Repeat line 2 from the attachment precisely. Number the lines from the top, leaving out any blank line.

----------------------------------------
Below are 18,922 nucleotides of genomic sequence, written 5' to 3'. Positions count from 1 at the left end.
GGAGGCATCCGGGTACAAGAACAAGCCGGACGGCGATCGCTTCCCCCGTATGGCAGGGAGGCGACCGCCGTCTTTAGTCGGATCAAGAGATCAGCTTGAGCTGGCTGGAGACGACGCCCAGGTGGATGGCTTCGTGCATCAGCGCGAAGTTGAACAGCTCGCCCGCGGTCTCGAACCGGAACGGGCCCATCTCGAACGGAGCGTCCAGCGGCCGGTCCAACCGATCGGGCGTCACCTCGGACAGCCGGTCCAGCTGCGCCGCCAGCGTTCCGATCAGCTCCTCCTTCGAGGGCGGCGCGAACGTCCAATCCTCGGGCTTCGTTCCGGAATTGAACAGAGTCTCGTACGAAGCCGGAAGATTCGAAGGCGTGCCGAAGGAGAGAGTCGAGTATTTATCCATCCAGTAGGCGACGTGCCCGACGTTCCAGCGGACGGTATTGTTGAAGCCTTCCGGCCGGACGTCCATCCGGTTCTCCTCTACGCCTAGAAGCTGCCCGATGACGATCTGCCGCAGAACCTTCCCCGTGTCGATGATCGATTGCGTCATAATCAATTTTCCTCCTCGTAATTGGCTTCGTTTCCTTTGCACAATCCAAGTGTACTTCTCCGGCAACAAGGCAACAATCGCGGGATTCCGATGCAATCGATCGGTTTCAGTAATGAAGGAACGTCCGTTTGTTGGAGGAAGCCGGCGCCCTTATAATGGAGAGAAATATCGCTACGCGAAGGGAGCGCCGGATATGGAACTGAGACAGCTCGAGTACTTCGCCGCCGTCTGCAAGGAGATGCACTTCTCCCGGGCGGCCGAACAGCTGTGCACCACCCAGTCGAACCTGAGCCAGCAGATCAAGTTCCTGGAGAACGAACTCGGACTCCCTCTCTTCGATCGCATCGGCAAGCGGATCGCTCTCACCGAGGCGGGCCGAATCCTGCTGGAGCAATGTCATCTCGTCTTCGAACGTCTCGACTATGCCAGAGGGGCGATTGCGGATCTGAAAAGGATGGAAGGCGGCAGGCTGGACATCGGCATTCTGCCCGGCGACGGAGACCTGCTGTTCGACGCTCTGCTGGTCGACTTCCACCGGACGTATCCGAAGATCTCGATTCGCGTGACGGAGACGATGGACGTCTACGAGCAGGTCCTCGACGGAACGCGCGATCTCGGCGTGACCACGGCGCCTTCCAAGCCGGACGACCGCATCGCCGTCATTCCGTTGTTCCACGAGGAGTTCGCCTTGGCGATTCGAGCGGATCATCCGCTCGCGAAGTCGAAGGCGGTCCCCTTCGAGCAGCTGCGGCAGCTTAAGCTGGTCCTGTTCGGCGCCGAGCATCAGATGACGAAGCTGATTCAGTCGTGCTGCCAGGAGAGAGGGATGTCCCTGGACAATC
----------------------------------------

GGAGGCATCCGGGTACAAGAACAAGCCGGACGGCGATCGCTTCCCCCGTATGGCAGGGAGGCGACCGCCGTCTTTAGTCGGATCAAGAGATCAGCTTGAGCTGGCTGGAGACGACGCCCAGGTGGATGGCTTCGTGCATCAGCGCGAAGTTGAACAGCTCGCCCGCGGTCTCGAACCGGAACGGGCCCATCTCGAACGGAGCGTCCAGCGGCCGGTCCAACCGATCGGGCGTCACCTCGGACAGCCGGTCCAGCTGCGCCGCCAGCGTTCCGATCAGCTCCTCCTTCGAGGGCGGCGCGAACGTCCAATCCTCGGGCTTCGTTCCGGAATTGAACAGAGTCTCGTACGAAGCCGGAAGATTCGAAGGCGTGCCGAAGGAGAGAGTCGAGTATTTATCCATCCAGTAGGCGACGTGCCCGACGTTCCAGCGGACGGTATTGTTGAAGCCTTCCGGCCGGACGTCCATCCGGTTCTCCTCTACGCCTAGAAGCTGCCCGATGACGATCTGCCGCAGAACCTTCCCCGTGTCGATGATCGATTGCGTCATAATCAATTTTCCTCCTCGTAATTGGCTTCGTTTCCTTTGCACAATCCAAGTGTACTTCTCCGGCAACAAGGCAACAATCGCGGGATTCCGATGCAATCGATCGGTTTCAGTAATGAAGGAACGTCCGTTTGTTGGAGGAAGCCGGCGCCCTTATAATGGAGAGAAATATCGCTACGCGAAGGGAGCGCCGGATATGGAACTGAGACAGCTCGAGTACTTCGCCGCCGTCTGCAAGGAGATGCACTTCTCCCGGGCGGCCGAACAGCTGTGCACCACCCAGTCGAACCTGAGCCAGCAGATCAAGTTCCTGGAGAACGAACTCGGACTCCCTCTCTTCGATCGCATCGGCAAGCGGATCGCTCTCACCGAGGCGGGCCGAATCCTGCTGGAGCAATGTCATCTCGTCTTCGAACGTCTCGACTATGCCAGAGGGGCGATTGCGGATCTGAAAAGGATGGAAGGCGGCAGGCTGGACATCGGCATTCTGCCCGGCGACGGAGACCTGCTGTTCGACGCTCTGCTGGTCGACTTCCACCGGACGTATCCGAAGATCTCGATTCGCGTGACGGAGACGATGGACGTCTACGAGCAGGTCCTCGACGGAACGCGCGATCTCGGCGTGACCACGGCGCCTTCCAAGCCGGACGACCGCATCGCCGTCATTCCGTTGTTCCACGAGGAGTTCGCCTTGGCGATTCGAGCGGATCATCCGCTCGCGAAGTCGAAGGCGGTCCCCTTCGAGCAGCTGCGGCAGCTTAAGCTGGTCCTGTTCGGCGCCGAGCATCAGATGACGAAGCTGATTCAGTCGTGCTGCCAGGAGAGAGGGATGTCCCTGGACAATC